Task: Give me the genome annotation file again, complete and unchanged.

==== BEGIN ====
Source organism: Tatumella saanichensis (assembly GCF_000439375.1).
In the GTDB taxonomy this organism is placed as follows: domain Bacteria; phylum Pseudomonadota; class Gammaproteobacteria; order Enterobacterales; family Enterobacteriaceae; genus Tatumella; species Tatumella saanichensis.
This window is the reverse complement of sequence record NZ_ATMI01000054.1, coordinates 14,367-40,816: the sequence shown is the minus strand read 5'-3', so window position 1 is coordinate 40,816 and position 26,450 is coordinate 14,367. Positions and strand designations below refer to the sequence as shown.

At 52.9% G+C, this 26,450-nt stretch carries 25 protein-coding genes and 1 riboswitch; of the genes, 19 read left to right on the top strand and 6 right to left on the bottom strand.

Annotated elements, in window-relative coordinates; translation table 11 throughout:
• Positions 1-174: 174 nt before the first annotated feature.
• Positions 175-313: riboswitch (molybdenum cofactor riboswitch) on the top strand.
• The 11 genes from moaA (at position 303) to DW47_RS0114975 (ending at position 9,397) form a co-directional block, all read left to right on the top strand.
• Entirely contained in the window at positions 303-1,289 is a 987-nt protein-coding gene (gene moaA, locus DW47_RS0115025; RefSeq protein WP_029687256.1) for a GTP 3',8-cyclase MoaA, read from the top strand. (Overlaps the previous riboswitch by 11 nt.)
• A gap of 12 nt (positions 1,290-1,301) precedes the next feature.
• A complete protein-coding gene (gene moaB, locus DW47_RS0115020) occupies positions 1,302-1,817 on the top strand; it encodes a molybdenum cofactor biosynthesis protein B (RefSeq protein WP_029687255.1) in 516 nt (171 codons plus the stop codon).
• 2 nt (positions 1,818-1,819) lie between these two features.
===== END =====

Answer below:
Source organism: Tatumella saanichensis (assembly GCF_000439375.1).
In the GTDB taxonomy this organism is placed as follows: domain Bacteria; phylum Pseudomonadota; class Gammaproteobacteria; order Enterobacterales; family Enterobacteriaceae; genus Tatumella; species Tatumella saanichensis.
This window is the reverse complement of sequence record NZ_ATMI01000054.1, coordinates 14,367-40,816: the sequence shown is the minus strand read 5'-3', so window position 1 is coordinate 40,816 and position 26,450 is coordinate 14,367. Positions and strand designations below refer to the sequence as shown.

At 52.9% G+C, this 26,450-nt stretch carries 25 protein-coding genes and 1 riboswitch; of the genes, 19 read left to right on the top strand and 6 right to left on the bottom strand.

Annotated elements, in window-relative coordinates; translation table 11 throughout:
• Positions 1-174: 174 nt before the first annotated feature.
• Positions 175-313: riboswitch (molybdenum cofactor riboswitch) on the top strand.
• The 11 genes from moaA (at position 303) to DW47_RS0114975 (ending at position 9,397) form a co-directional block, all read left to right on the top strand.
• Entirely contained in the window at positions 303-1,289 is a 987-nt protein-coding gene (gene moaA, locus DW47_RS0115025; RefSeq protein WP_029687256.1) for a GTP 3',8-cyclase MoaA, read from the top strand. (Overlaps the previous riboswitch by 11 nt.)
• A gap of 12 nt (positions 1,290-1,301) precedes the next feature.
• A complete protein-coding gene (gene moaB, locus DW47_RS0115020) occupies positions 1,302-1,817 on the top strand; it encodes a molybdenum cofactor biosynthesis protein B (RefSeq protein WP_029687255.1) in 516 nt (171 codons plus the stop codon).
• 2 nt (positions 1,818-1,819) lie between these two features.